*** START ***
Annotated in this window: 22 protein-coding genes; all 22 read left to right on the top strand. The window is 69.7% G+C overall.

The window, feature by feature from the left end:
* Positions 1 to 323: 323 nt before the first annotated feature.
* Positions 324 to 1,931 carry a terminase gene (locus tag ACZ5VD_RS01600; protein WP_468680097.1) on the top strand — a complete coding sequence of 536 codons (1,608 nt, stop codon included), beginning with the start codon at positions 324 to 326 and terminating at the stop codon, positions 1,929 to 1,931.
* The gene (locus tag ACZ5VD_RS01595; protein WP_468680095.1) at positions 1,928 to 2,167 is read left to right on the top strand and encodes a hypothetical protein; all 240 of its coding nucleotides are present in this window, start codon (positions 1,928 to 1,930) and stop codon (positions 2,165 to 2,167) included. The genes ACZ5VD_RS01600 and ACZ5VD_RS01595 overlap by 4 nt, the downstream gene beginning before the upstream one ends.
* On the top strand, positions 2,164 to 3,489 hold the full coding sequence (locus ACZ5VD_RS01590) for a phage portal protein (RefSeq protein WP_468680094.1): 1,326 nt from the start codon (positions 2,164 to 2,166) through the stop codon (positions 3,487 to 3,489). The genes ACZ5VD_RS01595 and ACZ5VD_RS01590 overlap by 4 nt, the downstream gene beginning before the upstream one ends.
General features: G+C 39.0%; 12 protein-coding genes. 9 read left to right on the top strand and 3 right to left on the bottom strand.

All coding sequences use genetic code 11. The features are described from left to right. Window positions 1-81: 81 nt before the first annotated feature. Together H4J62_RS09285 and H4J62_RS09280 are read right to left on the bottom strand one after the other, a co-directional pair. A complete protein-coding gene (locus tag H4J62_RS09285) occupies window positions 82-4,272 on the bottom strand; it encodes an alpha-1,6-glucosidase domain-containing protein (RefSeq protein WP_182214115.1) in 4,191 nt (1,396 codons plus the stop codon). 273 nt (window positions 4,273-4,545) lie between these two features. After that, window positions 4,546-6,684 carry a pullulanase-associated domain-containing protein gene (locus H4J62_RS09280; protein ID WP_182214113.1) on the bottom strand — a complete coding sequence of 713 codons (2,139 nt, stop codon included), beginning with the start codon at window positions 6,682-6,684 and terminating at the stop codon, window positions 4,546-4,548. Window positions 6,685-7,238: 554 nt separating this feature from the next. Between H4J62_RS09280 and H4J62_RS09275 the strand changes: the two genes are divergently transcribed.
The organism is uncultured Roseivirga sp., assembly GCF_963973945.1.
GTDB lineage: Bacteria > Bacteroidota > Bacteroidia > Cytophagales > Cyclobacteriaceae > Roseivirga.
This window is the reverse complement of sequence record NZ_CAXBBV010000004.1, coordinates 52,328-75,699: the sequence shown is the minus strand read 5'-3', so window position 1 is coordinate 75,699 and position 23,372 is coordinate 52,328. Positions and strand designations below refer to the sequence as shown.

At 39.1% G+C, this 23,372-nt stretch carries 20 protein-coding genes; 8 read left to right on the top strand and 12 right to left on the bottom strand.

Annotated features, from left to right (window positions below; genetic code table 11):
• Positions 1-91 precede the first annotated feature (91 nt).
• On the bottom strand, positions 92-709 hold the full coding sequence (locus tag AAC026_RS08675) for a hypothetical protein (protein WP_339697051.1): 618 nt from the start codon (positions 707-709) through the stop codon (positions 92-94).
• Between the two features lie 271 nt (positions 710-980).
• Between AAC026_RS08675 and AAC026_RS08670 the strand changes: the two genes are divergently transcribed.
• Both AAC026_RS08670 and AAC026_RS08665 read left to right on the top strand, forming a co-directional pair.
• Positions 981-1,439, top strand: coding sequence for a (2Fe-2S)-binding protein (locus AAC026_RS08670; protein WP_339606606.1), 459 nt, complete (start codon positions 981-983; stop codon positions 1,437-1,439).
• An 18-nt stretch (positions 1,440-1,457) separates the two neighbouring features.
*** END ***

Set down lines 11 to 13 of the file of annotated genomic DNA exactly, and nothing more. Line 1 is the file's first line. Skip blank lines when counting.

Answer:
This window is the reverse complement of sequence record NZ_CAXBBV010000004.1, coordinates 52,328-75,699: the sequence shown is the minus strand read 5'-3', so window position 1 is coordinate 75,699 and position 23,372 is coordinate 52,328. Positions and strand designations below refer to the sequence as shown.

At 39.1% G+C, this 23,372-nt stretch carries 20 protein-coding genes; 8 read left to right on the top strand and 12 right to left on the bottom strand.

Annotated features, from left to right (window positions below; genetic code table 11):